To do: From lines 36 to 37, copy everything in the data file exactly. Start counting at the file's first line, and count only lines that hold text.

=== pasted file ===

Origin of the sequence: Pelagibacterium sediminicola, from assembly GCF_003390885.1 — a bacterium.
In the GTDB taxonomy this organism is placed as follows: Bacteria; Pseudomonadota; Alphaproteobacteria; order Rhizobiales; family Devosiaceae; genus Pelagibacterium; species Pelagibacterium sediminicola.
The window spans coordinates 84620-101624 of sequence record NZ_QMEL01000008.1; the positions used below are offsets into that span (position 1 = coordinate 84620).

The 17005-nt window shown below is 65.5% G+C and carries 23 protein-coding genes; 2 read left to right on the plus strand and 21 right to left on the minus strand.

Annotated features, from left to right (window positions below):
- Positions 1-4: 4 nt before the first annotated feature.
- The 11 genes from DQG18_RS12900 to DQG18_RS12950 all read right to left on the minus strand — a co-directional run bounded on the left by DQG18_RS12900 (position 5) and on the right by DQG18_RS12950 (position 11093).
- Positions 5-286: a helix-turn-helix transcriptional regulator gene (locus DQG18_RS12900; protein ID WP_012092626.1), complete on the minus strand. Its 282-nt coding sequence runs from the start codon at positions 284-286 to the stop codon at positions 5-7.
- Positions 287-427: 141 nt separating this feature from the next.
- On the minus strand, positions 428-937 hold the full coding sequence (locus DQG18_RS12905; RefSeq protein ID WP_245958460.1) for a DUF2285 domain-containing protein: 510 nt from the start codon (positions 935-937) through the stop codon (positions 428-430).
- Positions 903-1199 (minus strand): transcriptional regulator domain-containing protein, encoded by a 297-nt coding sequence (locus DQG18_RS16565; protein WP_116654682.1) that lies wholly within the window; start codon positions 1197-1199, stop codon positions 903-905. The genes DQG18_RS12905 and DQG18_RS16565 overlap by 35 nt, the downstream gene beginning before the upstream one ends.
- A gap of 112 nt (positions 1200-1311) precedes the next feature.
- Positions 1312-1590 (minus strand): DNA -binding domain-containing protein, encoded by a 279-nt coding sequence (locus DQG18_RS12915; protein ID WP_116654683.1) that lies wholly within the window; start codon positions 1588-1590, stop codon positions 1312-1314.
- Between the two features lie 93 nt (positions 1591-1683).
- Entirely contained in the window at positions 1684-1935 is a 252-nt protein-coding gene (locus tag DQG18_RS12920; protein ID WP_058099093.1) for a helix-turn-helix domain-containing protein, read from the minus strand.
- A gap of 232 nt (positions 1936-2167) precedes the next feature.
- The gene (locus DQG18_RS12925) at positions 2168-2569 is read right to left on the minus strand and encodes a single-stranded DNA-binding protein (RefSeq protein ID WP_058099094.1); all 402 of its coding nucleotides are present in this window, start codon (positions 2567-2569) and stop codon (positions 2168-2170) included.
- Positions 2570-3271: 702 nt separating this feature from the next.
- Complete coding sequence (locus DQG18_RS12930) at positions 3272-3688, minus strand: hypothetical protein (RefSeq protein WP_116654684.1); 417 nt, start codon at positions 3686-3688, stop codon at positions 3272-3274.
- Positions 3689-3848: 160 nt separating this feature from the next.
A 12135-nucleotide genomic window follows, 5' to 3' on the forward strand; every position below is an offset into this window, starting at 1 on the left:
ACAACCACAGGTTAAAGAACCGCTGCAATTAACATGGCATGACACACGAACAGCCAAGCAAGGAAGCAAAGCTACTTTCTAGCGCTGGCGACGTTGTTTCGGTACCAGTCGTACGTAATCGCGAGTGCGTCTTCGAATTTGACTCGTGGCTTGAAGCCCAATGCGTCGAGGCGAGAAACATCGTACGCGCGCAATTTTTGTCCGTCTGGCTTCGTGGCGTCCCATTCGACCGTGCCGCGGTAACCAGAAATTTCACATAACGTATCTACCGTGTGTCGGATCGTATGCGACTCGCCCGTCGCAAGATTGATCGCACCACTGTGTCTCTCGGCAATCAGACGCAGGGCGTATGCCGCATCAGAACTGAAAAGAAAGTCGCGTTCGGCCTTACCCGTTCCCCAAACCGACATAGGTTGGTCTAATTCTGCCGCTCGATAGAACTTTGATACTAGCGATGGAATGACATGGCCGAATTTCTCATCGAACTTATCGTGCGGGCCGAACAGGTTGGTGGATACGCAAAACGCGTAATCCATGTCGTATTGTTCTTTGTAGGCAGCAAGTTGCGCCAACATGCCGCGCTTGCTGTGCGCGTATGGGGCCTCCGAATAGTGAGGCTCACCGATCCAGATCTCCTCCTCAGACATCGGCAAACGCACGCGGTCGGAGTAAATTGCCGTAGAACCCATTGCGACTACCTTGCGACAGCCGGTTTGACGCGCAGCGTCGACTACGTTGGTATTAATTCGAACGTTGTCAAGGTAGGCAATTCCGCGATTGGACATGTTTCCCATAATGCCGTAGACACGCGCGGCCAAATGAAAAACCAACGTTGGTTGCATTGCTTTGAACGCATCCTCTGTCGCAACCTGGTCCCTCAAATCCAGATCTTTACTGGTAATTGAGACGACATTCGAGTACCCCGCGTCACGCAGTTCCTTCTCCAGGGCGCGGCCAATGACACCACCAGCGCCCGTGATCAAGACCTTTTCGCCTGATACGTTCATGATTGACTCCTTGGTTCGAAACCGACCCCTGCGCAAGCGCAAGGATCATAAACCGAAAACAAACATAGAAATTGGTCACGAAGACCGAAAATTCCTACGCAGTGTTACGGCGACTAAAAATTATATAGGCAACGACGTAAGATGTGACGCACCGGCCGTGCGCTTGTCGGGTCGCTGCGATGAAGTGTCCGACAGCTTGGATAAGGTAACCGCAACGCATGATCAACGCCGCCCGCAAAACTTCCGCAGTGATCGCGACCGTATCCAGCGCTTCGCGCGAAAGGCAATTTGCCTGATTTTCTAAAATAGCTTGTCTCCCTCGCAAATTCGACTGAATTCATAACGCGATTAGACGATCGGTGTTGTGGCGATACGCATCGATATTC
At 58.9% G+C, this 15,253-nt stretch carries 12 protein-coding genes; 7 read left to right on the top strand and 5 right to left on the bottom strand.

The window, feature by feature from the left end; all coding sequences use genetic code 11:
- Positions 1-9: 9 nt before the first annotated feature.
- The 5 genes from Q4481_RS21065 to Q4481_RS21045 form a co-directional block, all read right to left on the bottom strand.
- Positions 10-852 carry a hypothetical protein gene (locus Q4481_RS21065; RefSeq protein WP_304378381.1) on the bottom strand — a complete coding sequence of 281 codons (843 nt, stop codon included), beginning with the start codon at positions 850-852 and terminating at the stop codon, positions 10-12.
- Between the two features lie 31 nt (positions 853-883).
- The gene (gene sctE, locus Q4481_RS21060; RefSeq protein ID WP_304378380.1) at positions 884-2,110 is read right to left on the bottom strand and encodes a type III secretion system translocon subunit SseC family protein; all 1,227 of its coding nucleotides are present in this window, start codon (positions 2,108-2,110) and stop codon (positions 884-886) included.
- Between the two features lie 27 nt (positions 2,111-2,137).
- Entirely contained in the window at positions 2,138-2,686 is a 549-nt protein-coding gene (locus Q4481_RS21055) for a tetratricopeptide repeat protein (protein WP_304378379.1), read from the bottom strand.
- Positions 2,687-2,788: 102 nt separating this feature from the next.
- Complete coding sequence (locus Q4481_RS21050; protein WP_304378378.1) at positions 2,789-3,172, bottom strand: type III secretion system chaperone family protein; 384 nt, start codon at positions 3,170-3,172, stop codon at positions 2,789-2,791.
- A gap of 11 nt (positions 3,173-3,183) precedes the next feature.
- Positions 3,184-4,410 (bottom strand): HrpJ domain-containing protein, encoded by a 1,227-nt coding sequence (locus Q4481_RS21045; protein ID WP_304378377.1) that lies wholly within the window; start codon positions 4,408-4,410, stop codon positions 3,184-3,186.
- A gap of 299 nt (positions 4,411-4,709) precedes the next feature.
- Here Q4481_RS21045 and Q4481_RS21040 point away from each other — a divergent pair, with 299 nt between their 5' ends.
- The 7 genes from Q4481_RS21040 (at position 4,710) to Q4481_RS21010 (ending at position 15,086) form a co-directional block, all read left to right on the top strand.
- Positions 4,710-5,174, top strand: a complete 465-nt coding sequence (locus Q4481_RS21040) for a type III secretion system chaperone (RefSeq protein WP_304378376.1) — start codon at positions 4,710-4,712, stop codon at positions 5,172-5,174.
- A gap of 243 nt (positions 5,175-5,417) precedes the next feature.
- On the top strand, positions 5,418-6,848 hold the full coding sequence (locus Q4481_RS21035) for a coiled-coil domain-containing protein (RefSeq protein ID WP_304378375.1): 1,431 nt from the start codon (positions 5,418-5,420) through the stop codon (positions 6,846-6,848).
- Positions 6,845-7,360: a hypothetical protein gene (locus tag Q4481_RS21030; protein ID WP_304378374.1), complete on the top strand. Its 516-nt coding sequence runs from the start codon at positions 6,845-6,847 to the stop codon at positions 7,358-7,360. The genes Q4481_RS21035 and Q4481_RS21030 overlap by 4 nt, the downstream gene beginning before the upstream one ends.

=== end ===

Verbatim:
- A gap of 299 nt (positions 4,411-4,709) precedes the next feature.
- Here Q4481_RS21045 and Q4481_RS21040 point away from each other — a divergent pair, with 299 nt between their 5' ends.